A relatively new settlement which used to belong to the community of Tourloti but which now belongs to the Council of Sitia. Although it has few inhabitants today, it has a nice atmosphere and a wonderful view. It is at a height of 270m and is close to the village of Agios Georgios.
Places near Epano Episkopi
Byzantine little church
This is a small Byzantine bath of 7.60 x 3.00 m, which has been turned into a church dedicated to St. Vasileios. The establishment and operation of the bath are evidently connected with the Episcopal Basilica of the nearby village of Pano Episkopi. This restored bath does not have the richness of ceramic decorations that is preserved in the other two bathrooms in Episkopi, Ierapetra and in Kato Episkopi, but its construction should not be dated far from the other two.
A large, three-aisled dome-roofed basilica, this church was likely built on the site of an Early Christian basilica. The nave is dedicated to the Nativity of Mary, and the aisles are dedicated to Saint John the Baptist and Saint George.
This grandiosely sized basilica is 16.50 meters long and was built on the location of a larger early-Christian church, which was discovered during excavation work when the adjacent streets were widened. The typology of the church in conjunction with the name of the settlement must undoubtedly be correlated with the presence of a bishop. Moreover, the church bears a Venetian Coat of Arms and has been referred to as the summer seat of a Latin Bishop in the years of the Venetian rule. Τhe arkosolium (funerary monument) at the western end of the northern wall appears to be associated with the Middle Byzantine phase of the church, and with the burial of an important person in the ecclesiastical hierarchy inside it. The eastern ends of both side aisles are currently dedicated as chapels to Saint Georgios and Saint John the Baptist.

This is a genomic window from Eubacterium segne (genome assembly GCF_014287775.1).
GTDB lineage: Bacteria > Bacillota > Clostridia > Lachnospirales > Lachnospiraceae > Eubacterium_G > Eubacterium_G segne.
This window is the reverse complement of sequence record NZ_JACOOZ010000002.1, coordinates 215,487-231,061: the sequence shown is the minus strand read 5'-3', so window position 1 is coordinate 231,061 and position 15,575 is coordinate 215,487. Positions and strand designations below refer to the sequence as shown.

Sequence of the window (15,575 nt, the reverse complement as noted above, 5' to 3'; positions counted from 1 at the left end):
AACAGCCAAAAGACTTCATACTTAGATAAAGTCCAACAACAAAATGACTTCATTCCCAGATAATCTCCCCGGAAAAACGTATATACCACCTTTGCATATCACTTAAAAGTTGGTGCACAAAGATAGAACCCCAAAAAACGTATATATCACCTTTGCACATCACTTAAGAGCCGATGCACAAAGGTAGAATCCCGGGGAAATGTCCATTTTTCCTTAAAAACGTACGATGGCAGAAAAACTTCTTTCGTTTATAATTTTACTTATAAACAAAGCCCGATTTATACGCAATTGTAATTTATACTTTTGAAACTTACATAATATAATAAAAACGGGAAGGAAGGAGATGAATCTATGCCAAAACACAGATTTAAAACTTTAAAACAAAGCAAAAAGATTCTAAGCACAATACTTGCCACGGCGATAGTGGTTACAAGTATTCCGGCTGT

ΤΜΗΜΑ ΔΟΚΙΜΩΝ ΑΣΤΥΦ. ΣΗΤΕΙΑΣ
is 12 km from Sitia, situated on the main Sitia lerapetra road. In the 1583 census the Venetians Iisted it as Marunea with 120 inhabitants - the local people still pronounce it «Maroonia». According to tradition the first settler here came from Maronia in Thrace, north Greece, so explaining the origin of the name.
This was the birth-place of Captain Sifis Dermitzakis (1821-1866) who was renowned as a fighter for the cause of the revolution in Crete. He also fought in the Peloponnese and was decorated for his action.
Hewn rock tombs were found at Kefala, and a Minoan settlement has been located near the village.
There are two old churches in the village - one dedicated to the Holy Trinity (Ayia Triada) and the other to the Dormition of the Virgin (Kimiseos tis Theotokou). There are also two caves of interest in the vicinity, Spiliara and Ayionero.
From the book "Sitia", N.Papadakis, Arcaeologist,1983